Thanksgiving every day

Who knew Sept. 21 was such a potent day of juicy possibility? 

While I knew it was the International Day of Peace, I didn’t realize it’s also World Gratitude Day 

As so much of the life I’d taken for granted has fallen away, I’ve found myself filled with appreciation and gratitude for many things I hadn’t considered. I never realized the privilege of full store shelves or being able to gather with friends. I took it for granted; but no more.

Often, we don’t know what we have until it’s gone.

How many times I’ve wished I could dial back time, to be able to savour and appreciate what I’ve taken for granted. From precious people, to life experiences, there have been many things I was blind to, until they were gone.

Taking life, and the people within our lives, for granted may be the quickest way to lose them. When we fail to appreciate life’s goodness, we also miss experiencing the benefits of gratitude.

I recently read a thought-provoking church sign: A person who feels appreciated will always do more than expected.

It caused me to reflect on the many people who bless my life with their support and help, from the small every-day acts, to the big. I have often let the small, but important things slip by unnoticed, and failed to acknowledge what they meant to me?

I know the feeling of being taken for granted, and I never want another person to feel the same way because of me. As I reflected on my life and the people in it, I’ve come to realize how bountifully I’m supported in many ways.

I’ve decided to up my quotient of gratitude and appreciation, and not wait for Thanksgiving to arrive; I’m living thanksgiving, and it feels amazing.

I realize how rich I am in so many ways. The list of people who serve to support the life I live is never ending. From my husband having coffee ready when I awaken, to the clerks at the grocery store, to police and city workers, the list goes on and on.

I realize how many people it takes to support my life; I am no longer blind, I am grateful.

As I turn my mind toward appreciation, I feel a lifting of my mind and emotions, and feel my body filled with vibrant energy. Try it, you might like it.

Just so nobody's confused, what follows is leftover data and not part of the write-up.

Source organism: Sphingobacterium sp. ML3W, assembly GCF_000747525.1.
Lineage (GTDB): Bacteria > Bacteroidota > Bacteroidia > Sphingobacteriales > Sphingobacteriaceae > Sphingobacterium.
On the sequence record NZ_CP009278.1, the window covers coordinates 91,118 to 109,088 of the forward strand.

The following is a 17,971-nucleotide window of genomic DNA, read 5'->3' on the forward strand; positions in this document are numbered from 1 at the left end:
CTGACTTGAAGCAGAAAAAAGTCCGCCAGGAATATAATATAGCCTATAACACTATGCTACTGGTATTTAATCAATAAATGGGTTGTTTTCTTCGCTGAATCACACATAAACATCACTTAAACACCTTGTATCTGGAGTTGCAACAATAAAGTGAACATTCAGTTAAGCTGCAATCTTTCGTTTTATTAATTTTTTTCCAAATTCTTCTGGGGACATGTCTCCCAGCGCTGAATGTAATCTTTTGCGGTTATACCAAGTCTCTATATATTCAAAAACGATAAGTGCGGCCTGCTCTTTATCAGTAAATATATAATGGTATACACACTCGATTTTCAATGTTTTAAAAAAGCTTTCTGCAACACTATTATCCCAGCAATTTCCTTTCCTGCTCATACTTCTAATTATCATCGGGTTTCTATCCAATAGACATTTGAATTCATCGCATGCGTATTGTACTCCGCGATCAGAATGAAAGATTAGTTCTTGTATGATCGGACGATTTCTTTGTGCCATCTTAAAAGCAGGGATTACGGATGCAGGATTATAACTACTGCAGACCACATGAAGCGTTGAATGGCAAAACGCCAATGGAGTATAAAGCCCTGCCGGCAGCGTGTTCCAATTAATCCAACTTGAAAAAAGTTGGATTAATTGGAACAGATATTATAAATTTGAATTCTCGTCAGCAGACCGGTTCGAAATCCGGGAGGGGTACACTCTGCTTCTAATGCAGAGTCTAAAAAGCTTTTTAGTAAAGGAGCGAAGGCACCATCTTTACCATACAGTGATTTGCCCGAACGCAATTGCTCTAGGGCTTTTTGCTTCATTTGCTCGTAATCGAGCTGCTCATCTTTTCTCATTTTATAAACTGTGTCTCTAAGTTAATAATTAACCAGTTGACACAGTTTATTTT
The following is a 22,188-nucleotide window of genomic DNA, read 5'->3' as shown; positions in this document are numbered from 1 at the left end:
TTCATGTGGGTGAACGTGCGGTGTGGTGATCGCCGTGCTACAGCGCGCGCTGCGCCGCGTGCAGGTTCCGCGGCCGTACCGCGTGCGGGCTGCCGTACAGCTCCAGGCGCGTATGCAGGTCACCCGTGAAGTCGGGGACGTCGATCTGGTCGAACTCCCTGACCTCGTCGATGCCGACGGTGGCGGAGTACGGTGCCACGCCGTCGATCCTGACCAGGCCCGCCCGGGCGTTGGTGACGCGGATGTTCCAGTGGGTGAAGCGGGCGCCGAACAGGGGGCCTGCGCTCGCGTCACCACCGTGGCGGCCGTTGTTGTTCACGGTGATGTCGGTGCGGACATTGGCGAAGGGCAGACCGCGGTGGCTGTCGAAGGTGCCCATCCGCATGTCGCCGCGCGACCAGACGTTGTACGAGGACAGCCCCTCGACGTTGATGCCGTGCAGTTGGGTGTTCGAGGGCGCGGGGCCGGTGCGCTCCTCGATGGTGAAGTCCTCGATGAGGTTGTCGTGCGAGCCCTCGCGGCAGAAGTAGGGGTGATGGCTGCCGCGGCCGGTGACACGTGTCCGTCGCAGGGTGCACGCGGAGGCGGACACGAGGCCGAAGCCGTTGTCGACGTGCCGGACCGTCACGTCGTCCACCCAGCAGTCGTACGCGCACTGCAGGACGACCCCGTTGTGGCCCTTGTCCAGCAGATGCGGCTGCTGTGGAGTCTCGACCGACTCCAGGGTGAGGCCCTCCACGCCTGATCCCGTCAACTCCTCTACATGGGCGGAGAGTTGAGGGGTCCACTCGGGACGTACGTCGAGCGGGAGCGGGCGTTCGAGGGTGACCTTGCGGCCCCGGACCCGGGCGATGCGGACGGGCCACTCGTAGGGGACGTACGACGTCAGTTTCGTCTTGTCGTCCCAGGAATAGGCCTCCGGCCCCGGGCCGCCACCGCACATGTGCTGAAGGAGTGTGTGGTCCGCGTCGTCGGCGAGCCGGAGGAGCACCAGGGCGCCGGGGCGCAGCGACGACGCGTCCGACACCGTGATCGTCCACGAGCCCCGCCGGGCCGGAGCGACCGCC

Research reveals people who cultivate gratitude experience:

  • a reduction in toxic emotions, such as envy, frustration, and regret
  • reduced depression and anxiety
  • stronger immune systems
  • fewer aches and pains
  • fewer symptoms of stress
  • better sleep
  • greater happiness
  • more enthusiasm and energy
  • greater determination and better focus in achieving goals
  • better resilience when challenged
  • greater optimism
  • stronger relationships
  • increased tendency to exercise

As science reveals the positive impact gratitude has on our health, wellness, and quality of life, I realize my expressions of gratitude likely benefit me more than others.

Thanksgiving isn’t just a day, it’s a way of life. As it approaches, it’s a great time to consider the importance of remembering to count our blessings, and harvest the bounty gratitude has for our health.

Start living thanksgiving, and see how that feels, it’s a juicy possibility.


Life-sucking disease sucks

Life-sucking What If disease is proliferating in the shadows of the pandemic.

What If disease, commonly known as worry, keeps us up at night, causes us to be tense and edgy during the day, and it robs us of life’s joys.

It affects our mental and physical health, and negatively impacts our relationships. It grows in the shadows of our minds, and is a boogey-man who often blows things out of proportion.

There’s truth to the Swedish proverb, “Worry often gives a small thing a big shadow.”

I used to believe it was my job to worry, and that it kept me safe. If I found myself in a calm moment, I even worried that I wasn’t worried; there must be something I should have been worried about.

I believed parents were supposed to worry, and that it reflected my love and care, but I was wrong.

While some of the things we worry about support us in getting helpful things done, much worry is futile and a waste of time. For those with generalized anxiety disorder, 91.4% of worries never came true, according to a study by ScienceDirect.

Younger people tend to worry more than older people. The typical millennial was worried and stressed for an average 63 full days in a year in 2016; two months lost to worry.

As I’ve aged, my tendency to worry has diminished. I awakened to the destructive nature of worry when I realized life wasn’t the problem, worrying was the problem, and it didn’t solve anything.

Most of the things I worried about never came to pass, and in the mean time, I’d missed out on life and a whole lot of sleep.

In retrospection, older adult’s biggest regret is the time they spent worrying.

With worry, we can feel a victim to our tendencies of mind. While some worry is helpful and can be productive, too much worry can paralyze us and cause us to procrastinate.

Productive worry helps us plan and take action, but unproductive worry can find us perseverating on concerns unlikely to materialize, or things beyond our control.